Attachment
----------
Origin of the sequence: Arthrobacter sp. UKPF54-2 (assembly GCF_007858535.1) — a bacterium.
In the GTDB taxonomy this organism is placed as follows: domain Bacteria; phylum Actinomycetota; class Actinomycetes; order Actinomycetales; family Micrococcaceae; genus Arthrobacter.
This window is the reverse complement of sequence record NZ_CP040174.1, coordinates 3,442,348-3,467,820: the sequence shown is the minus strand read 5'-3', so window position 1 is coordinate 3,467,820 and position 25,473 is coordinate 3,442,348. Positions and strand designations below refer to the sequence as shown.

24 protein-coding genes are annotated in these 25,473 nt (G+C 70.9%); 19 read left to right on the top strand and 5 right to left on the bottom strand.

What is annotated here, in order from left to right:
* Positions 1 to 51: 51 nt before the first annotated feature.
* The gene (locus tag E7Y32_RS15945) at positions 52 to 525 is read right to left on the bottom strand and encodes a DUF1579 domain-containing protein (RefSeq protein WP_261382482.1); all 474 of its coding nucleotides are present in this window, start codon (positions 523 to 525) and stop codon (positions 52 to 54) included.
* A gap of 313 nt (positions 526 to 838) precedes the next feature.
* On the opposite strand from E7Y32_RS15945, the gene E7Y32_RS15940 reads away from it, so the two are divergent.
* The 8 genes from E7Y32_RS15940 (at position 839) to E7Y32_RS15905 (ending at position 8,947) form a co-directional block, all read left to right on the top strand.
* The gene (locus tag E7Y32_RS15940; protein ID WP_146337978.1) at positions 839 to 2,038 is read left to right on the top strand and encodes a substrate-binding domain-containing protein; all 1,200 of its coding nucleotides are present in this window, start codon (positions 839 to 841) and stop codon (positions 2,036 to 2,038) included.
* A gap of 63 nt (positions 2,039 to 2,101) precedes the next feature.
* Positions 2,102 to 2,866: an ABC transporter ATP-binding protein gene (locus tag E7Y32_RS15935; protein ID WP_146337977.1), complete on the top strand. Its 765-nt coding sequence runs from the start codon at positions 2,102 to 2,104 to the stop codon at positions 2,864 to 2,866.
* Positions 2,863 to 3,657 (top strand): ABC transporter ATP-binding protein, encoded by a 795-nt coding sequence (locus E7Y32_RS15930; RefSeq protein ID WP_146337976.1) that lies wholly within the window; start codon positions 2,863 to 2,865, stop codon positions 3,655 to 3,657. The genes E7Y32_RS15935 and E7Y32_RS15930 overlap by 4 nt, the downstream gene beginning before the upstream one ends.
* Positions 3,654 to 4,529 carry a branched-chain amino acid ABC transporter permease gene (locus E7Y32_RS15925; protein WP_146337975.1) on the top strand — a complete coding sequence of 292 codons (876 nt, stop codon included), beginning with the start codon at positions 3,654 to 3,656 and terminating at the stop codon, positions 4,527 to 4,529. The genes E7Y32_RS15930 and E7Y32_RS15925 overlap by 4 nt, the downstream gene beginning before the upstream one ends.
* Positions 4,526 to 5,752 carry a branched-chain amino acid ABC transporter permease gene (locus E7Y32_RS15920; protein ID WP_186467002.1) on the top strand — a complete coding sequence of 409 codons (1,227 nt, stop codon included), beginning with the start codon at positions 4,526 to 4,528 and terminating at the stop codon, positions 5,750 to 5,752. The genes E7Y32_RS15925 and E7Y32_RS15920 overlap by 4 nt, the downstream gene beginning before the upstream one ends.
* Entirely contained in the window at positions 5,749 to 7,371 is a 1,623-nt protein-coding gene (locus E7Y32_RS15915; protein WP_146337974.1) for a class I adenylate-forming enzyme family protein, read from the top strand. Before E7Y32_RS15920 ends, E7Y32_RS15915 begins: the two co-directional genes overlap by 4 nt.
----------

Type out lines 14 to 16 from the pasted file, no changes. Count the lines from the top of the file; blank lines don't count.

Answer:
* Positions 2,863 to 3,657 (top strand): ABC transporter ATP-binding protein, encoded by a 795-nt coding sequence (locus E7Y32_RS15930; RefSeq protein ID WP_146337976.1) that lies wholly within the window; start codon positions 2,863 to 2,865, stop codon positions 3,655 to 3,657. The genes E7Y32_RS15935 and E7Y32_RS15930 overlap by 4 nt, the downstream gene beginning before the upstream one ends.
* Positions 3,654 to 4,529 carry a branched-chain amino acid ABC transporter permease gene (locus E7Y32_RS15925; protein WP_146337975.1) on the top strand — a complete coding sequence of 292 codons (876 nt, stop codon included), beginning with the start codon at positions 3,654 to 3,656 and terminating at the stop codon, positions 4,527 to 4,529. The genes E7Y32_RS15930 and E7Y32_RS15925 overlap by 4 nt, the downstream gene beginning before the upstream one ends.
* Positions 4,526 to 5,752 carry a branched-chain amino acid ABC transporter permease gene (locus E7Y32_RS15920; protein ID WP_186467002.1) on the top strand — a complete coding sequence of 409 codons (1,227 nt, stop codon included), beginning with the start codon at positions 4,526 to 4,528 and terminating at the stop codon, positions 5,750 to 5,752. The genes E7Y32_RS15925 and E7Y32_RS15920 overlap by 4 nt, the downstream gene beginning before the upstream one ends.